Skip to main content

Training Schedule, March 29th - April 3rd

We have completed our 12 week periodized training cycle and will now take a week off to rest, recover, and re-group. OUr 1RM assessments had some surprises for folks who found that they had increased one or more of their lifts quite significantly. We have rehabbed some injuries, lost some bodyfat, gained some muscle and are overall in pretty good shape. We will be using our determined training loads in our next cycle where strength will maintain its importance, but conditioning and endurance will take more of prevalent role. For weightlifters, the next 8 weeks will be preparation for the Blue Ridge Open.

If you have followed our schedule for the past 12 weeks, this would be a good week to do some yoga, go for a leisurely stroll or bike ride, or just do some low intensity exercises. Recovering from lifting heavy weights is what makes us stronger, so no heavy lifting this week.

For most of you, 2-3 20-45 minute periods of steady-state cardio, ie walking, jogging, bike riding, rowing, elliptical, will be plenty for this week.

Here are a few workouts that you can do in addition, but if you are in recovery mode, don't do more than 2.

Option 1:

Squat/pushup ladder

Start with 1 squat, then 1 pushup
Continue with 2 squats, 2 pushups
Continue in this manner until you reach 10 of each.

Option 2:

Jog 400 meters, rest in plank position 1 minute
4 rounds

Option 3:

Weighted carry, 200 meters
rest 1 minute, 4 rounds
(Use dumbbells in a farmers carry, heavy sandbag, or child)

Superman 30 seconds, plank 30 seconds
3-5 rounds

then bicycles for 3 rounds of 50
(lie on your back and bring your right leg to your left elbow, switch back and forth quickly between sides, each touch is one rep)

Take care, and I will see you on April 6th!

Popular posts from this blog

Next Level

So, there are those of us who work out regularly to look and feel better and improve our general health.  There are those of us who just like to lead active lives and enjoy nature and the occasional physical activity.  And then there are those of us who like to challenge themselves to push past our perceived physical limitations and see how far down the rabbit hole we can go.  While this last one is certainly an admirable pursuit, as are the other two, I must say it is the one I most commonly see go sideways.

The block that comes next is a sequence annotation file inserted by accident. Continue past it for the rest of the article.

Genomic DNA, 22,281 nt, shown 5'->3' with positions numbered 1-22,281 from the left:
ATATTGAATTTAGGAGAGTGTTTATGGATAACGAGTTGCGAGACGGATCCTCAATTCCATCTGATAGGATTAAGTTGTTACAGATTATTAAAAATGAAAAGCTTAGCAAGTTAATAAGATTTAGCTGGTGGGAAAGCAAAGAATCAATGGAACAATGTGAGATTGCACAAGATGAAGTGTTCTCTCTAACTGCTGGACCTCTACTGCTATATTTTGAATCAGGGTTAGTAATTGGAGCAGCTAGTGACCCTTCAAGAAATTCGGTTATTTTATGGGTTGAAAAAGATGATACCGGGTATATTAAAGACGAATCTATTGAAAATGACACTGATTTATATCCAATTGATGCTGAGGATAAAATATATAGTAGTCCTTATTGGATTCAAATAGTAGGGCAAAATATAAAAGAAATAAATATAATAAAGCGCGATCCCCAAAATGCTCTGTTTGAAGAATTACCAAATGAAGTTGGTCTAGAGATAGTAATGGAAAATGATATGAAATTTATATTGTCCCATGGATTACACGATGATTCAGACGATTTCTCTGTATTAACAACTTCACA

If you are contemplating taking things to the next level with your training, you must first sit down and realistically assess what you are about to take on.  Next level training is not just about pushing yourself in the gym, but also managing your personal life, your recovery, and your expectations.  It also means knowing when to go low and slow and when to go hard.  The most common mistake a lot of people make is that they think next level means going harder all the time.  But,…

Let's Talk About Context . . .

Powerlifters shouldn't do cardio.Long distance runners should avoid heavy lifting.All explosive athletes should be doing plyometrics, snatches, and cleans.To get fit in all areas of fitness, you should train by doing everything.

Most of us know that the above statements are bombastic nonsense.  However, depending on where you are in the training cycle they can be partly true (which is why a lot of people believe them).  But, for the most part, as general statements about these activities as a whole, they are overwhelmingly false.

I encourage my powerlifters to do cardio.  It increases their work capacity during training sessions and helps recovery, not to mention general health.  How much and how often?  Well, its generally not a lot unless they have a concurrent endurance training goal (which we know will mean they will need a lot more time and managed expectations).  Go for a short jog, a walk, or a bike ride a few times a week, don't sit all day, and don't eat like you&…

Training for the Warrior Dash

Over the past couple of years, obstacle course races such as the Warrior Dash have become insanely popular.  Since I first posted about training for the Warrior Dash, I've gotten a lot of inquiries from clients and other trainers about how exactly one should train for the Warrior Dash or similar short distance obstacle course races.  I've heard people tout everything from Crossfit to P90X to not training at all as being the best way to train for one of these races, but I believe there is a middle ground that can serve far more people, especially beginners, without getting too extreme or requiring a lot of equipment.  Obviously, the best training protocol is tailored for the individual, but with a little information, its relatively easy to tweak a program for your own needs and fitness level.

The first time I saw a video of the Warrior Dash on Youtube, I thought to myself, "Those people are crazy."

I also thought, "I want to do that".  
I watched a few mo…